Wednesday, January 20, 2021

"The Unauthorized Story of Andreessen Horowitz"

 From Eric Newcomer writing at Medium, January 19:

Why media whisperer Margit Wennmachers is going direct.

Benedict Evans, Andreessen Horowitz’s former in-house analyst, has mused over the years that “A16Z is a media company that monetizes through VC.”

That observation becomes truer by the day.

While there’s a lot of loose talk on Twitter about cutting out the media and “going direct” – publishing your own story to the world without the press as an intermediary – Andreessen Horowitz is really doing it, consciously and methodically. The firm’s strategy has dramatic implications for the future of media and the venture capital industry.

This is the story of how Andreessen Horowitz disrupted the world of venture capital by cozying up to the media and then, how they purposefully threw that relationship away.

Let me tell you the story from the beginning.

About a decade ago, Margit Wennmachers sent an email to reporter Kara Swisher.

Swisher took a break from horseback riding to write that Wennmachers was leaving Outcast, the communications agency she co-founded with Caryn Marooney. Wennmachers was joining the one-year-old venture capital firm Andreessen Horowitz as a full partner – a rare title for a woman in Silicon Valley, especially in 2010.

Wennmachers explained her strategy for positioning the firm in the early days, in an interview on Andreessen Horowitz’s in-house podcast. “I wanted to try and get a cover story because – this sounds old fashioned now, because everybody reads their news on Twitter and it's all online whatever – but there's still a statement that comes with a cover story that is in print, that you see at the airport,” she recalled.

With Wennmachers’ press savvy, Marc Andreessen’s idea-a-second patter, and Ben Horowitz’s gravitas, the trio took Silicon Valley by storm. The firm outbid competitors for sought-after companies, spun up a slew of services for founders, and pitched its story relentlessly to the press.

With Wennmachers’ encouragement Andreessen penned a now historic Op-Ed in the Wall Street Journal in 2011, titled, “Why Software is Eating the World.” The phrase became so ubiquitous that it can seem like everything eats the world these days.

“Margit is really a hidden founder of this firm,” a startup founder who has raised money from the firm told me. “The power dynamics there is, Marc, Ben, and Margit.”

Communications executives and reporters alike are in awe of Wennmachers for her sway with the media. “Comms in the Valley – she's the number 1 draft pick. She's very good,” one public relations person said. “I would never want to be crosswise with her.”

While Wennmachers’ strategy in that early period would have been familiar to many in Hollywood and Washington, it was less common in clubby and decorous Silicon Valley at the time. “She would say that was her job – to manage information so that she could shape the narrative,” one person who knows Wennmachers said.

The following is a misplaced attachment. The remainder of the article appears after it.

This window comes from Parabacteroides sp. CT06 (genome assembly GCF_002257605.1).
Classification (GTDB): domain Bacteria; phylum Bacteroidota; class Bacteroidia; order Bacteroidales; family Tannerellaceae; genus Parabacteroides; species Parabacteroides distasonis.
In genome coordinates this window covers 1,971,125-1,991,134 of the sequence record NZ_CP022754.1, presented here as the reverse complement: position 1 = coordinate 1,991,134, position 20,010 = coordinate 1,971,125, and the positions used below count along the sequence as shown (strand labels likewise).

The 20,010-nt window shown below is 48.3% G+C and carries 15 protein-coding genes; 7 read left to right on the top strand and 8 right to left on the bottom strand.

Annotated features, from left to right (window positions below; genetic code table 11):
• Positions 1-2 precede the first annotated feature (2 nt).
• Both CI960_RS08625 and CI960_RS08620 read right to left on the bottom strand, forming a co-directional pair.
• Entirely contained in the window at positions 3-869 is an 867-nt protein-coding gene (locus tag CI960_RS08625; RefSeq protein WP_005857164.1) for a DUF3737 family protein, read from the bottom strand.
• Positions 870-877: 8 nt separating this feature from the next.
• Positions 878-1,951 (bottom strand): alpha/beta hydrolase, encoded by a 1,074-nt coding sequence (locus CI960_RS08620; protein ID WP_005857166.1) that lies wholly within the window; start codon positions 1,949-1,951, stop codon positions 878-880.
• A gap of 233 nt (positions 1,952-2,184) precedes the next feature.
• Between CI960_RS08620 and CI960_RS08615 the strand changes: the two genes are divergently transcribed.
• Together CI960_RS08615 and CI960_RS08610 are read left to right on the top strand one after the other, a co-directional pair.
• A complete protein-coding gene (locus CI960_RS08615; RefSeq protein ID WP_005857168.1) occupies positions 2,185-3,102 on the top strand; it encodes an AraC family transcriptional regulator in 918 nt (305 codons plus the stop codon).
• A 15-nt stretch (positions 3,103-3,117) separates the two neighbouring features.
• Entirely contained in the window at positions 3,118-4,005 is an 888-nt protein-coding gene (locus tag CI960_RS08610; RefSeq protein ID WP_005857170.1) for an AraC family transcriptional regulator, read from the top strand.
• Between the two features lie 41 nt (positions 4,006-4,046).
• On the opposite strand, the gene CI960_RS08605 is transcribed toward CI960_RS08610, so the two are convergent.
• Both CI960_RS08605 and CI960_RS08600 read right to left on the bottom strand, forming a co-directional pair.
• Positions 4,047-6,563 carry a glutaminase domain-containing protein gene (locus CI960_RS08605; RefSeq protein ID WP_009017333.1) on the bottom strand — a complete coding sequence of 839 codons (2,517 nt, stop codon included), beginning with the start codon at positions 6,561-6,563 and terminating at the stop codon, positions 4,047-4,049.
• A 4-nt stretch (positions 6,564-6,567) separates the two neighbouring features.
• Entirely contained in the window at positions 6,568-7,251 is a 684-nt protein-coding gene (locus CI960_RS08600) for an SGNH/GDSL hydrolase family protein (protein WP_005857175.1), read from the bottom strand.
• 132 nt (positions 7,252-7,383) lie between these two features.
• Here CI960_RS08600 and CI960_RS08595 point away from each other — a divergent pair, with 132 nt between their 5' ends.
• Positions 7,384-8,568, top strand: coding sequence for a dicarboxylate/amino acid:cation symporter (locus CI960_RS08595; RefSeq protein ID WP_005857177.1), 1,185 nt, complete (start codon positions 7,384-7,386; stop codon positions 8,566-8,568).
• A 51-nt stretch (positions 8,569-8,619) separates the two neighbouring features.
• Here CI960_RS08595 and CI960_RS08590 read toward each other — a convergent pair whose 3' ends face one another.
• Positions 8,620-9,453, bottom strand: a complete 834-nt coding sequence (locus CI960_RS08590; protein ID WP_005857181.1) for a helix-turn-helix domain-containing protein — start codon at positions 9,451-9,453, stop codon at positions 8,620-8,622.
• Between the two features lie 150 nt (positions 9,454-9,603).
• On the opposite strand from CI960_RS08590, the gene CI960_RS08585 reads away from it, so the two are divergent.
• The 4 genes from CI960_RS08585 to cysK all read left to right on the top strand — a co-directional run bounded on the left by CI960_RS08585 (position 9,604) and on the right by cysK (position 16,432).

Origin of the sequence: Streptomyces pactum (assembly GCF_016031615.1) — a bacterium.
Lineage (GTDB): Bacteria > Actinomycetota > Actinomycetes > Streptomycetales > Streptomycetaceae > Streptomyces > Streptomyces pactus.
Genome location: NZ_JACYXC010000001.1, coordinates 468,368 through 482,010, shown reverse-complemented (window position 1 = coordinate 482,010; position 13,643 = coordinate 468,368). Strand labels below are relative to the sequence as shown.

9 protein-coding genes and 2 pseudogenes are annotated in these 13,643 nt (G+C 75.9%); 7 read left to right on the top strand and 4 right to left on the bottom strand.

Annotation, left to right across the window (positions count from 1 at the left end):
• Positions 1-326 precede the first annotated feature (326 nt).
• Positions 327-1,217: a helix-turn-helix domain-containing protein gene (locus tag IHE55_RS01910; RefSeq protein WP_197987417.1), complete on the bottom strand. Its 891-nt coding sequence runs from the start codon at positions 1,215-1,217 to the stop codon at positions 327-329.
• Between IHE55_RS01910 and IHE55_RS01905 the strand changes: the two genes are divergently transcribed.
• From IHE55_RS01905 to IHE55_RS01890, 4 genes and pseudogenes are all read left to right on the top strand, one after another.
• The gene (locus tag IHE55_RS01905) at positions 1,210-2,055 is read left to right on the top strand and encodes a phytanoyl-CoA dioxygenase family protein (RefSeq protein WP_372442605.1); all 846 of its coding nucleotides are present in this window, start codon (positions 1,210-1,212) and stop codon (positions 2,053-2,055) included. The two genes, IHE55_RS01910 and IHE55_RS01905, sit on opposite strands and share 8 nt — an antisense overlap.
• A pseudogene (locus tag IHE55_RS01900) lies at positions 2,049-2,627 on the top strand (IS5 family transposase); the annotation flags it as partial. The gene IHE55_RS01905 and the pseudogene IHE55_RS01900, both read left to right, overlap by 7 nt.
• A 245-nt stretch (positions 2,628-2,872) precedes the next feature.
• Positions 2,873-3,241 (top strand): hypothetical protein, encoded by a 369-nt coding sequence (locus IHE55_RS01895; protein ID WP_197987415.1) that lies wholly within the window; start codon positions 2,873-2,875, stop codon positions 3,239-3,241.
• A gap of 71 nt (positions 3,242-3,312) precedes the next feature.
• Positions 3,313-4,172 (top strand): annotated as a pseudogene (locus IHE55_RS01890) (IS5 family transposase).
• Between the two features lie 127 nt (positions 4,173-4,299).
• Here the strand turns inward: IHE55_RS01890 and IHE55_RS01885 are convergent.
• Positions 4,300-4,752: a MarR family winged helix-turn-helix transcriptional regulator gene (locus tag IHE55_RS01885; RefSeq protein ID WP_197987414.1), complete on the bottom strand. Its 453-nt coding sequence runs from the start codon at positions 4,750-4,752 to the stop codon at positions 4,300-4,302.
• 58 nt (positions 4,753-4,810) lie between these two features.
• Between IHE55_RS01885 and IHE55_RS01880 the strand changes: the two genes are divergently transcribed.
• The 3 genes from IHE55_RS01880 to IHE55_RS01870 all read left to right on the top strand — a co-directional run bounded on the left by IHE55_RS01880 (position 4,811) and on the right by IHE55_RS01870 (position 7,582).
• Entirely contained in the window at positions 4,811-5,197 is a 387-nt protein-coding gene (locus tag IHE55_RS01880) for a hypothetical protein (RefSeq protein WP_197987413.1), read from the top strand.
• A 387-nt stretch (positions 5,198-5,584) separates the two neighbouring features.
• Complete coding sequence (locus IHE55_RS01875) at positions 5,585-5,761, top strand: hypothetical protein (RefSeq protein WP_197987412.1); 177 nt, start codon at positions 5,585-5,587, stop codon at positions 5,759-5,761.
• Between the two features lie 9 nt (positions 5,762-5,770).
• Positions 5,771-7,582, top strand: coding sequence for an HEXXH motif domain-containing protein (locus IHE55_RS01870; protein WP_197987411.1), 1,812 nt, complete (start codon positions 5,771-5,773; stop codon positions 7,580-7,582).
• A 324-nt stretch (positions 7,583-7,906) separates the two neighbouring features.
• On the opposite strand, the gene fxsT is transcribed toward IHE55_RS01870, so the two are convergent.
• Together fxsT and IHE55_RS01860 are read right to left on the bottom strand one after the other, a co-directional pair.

Wennmachers deployed industry gossip and access to her firm’s partners to stay in the good favor of many reporters.

One communications executive at an Andreessen Horowitz portfolio company recalled Wennmachers fishing for information about an upcoming story on behalf of reporters. Wennmachers pushed to deliver the information to the reporters herself, this executive said.

A high-powered rival PR executive described Wennmachers as an enforcer: “You don't cross us and if you do, we shut off the information flow.

One member of the press recalled Wennmachers chasing down a potential bit of news. When Wennmachers returned the call and threw cold water on the story, the reporter took it in stride. Wennmachers told the reporter that they were now a “friend of the firm.” The comment struck the reporter as odd. They were just trying to get the facts right. But Wennmachers’ attitude seemed to reflect a coziness that she had come to expect from reporters dutifully covering Silicon Valley. 

Wennmachers regularly hosted salon-style dinners at her home near the Presidio in San Francisco with reporters, portfolio companies, and the firm’s partners. While it’s not unusual for a venture capital firm to host reporters for a dinner, Wennmachers did it better than anyone else. When I attended one of her dinners in 2014, it felt like I’d finally gotten invited inside the Silicon Valley.  

“I was invited to dinner at her house with members of the media. It was incredible,” one founder recalled. “That was like a cool invitation. If you were in the press you were really excited about getting dinner at Margit’s house, which is kind of mind-blowing if you think about it.”

Wennmachers can put on a friendly fa├žade, but if you spend much time with her you come to realize that she’s a profoundly serious person. She doesn’t win over reporters because she’s fun. It’s because she cuts through the bullshit. She fundamentally understands what makes a good story. She knows what motivates reporters better than many reporters. That’s part of what makes the firm’s turn against the media so worrying.

Back in that early media heyday, Wennmachers doled the firm’s partners out to media companies who were eager to have them speak at lucrative conferences. And the firm’s partners were game to prophesize in audacious terms about what the future might look like, filling column inches.

Swisher and Wennmachers – two women who climbed their way to dominance in an industry overrun with men – are friendly to this day. Many Silicon Valley insiders strongly suspect that Wennmachers was one of Swisher’s sources when she covered Silicon Valley’s day-to-day dramas. But Swisher describes Wennmachers as fiercely loyal to her own companies, though Wennmachers “also did not pretend a problem I might call about was not one.”....